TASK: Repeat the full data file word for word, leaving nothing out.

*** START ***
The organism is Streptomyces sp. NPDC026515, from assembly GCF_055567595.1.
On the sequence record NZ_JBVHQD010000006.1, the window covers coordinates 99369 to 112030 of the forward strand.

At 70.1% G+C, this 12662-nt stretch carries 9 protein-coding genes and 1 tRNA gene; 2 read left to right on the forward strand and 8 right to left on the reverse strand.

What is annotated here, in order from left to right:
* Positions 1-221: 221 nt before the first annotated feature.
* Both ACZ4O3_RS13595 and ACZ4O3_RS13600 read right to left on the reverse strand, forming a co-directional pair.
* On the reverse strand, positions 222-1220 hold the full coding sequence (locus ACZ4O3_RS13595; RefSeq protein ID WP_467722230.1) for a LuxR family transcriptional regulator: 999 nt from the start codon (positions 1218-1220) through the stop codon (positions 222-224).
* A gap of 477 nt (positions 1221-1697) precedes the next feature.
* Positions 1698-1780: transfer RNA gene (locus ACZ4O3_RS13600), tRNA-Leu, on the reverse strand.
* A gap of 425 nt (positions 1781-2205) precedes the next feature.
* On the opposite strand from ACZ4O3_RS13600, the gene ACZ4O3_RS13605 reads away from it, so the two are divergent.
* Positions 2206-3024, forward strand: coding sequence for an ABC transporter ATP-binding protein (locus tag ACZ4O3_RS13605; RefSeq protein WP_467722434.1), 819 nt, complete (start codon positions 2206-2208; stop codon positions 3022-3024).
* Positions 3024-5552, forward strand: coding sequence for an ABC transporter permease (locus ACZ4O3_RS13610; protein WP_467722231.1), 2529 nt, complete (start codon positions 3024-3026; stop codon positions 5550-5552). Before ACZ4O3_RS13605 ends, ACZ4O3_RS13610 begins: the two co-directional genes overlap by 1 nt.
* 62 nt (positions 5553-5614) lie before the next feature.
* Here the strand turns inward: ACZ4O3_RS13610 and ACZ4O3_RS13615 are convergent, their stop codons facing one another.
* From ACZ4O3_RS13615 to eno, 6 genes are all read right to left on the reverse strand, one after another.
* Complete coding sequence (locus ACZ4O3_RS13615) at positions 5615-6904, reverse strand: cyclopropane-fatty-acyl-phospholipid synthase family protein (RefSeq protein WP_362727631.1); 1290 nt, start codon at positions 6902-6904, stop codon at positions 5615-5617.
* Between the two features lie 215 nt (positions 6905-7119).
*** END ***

The organism is Streptomyces sp. NPDC026515, from assembly GCF_055567595.1.
On the sequence record NZ_JBVHQD010000006.1, the window covers coordinates 99369 to 112030 of the forward strand.

At 70.1% G+C, this 12662-nt stretch carries 9 protein-coding genes and 1 tRNA gene; 2 read left to right on the forward strand and 8 right to left on the reverse strand.

What is annotated here, in order from left to right:
* Positions 1-221: 221 nt before the first annotated feature.
* Both ACZ4O3_RS13595 and ACZ4O3_RS13600 read right to left on the reverse strand, forming a co-directional pair.
* On the reverse strand, positions 222-1220 hold the full coding sequence (locus ACZ4O3_RS13595; RefSeq protein ID WP_467722230.1) for a LuxR family transcriptional regulator: 999 nt from the start codon (positions 1218-1220) through the stop codon (positions 222-224).
* A gap of 477 nt (positions 1221-1697) precedes the next feature.
* Positions 1698-1780: transfer RNA gene (locus ACZ4O3_RS13600), tRNA-Leu, on the reverse strand.
* A gap of 425 nt (positions 1781-2205) precedes the next feature.
* On the opposite strand from ACZ4O3_RS13600, the gene ACZ4O3_RS13605 reads away from it, so the two are divergent.
* Positions 2206-3024, forward strand: coding sequence for an ABC transporter ATP-binding protein (locus tag ACZ4O3_RS13605; RefSeq protein WP_467722434.1), 819 nt, complete (start codon positions 2206-2208; stop codon positions 3022-3024).
* Positions 3024-5552, forward strand: coding sequence for an ABC transporter permease (locus ACZ4O3_RS13610; protein WP_467722231.1), 2529 nt, complete (start codon positions 3024-3026; stop codon positions 5550-5552). Before ACZ4O3_RS13605 ends, ACZ4O3_RS13610 begins: the two co-directional genes overlap by 1 nt.
* 62 nt (positions 5553-5614) lie before the next feature.
* Here the strand turns inward: ACZ4O3_RS13610 and ACZ4O3_RS13615 are convergent, their stop codons facing one another.
* From ACZ4O3_RS13615 to eno, 6 genes are all read right to left on the reverse strand, one after another.
* Complete coding sequence (locus ACZ4O3_RS13615) at positions 5615-6904, reverse strand: cyclopropane-fatty-acyl-phospholipid synthase family protein (RefSeq protein WP_362727631.1); 1290 nt, start codon at positions 6902-6904, stop codon at positions 5615-5617.
* Between the two features lie 215 nt (positions 6905-7119).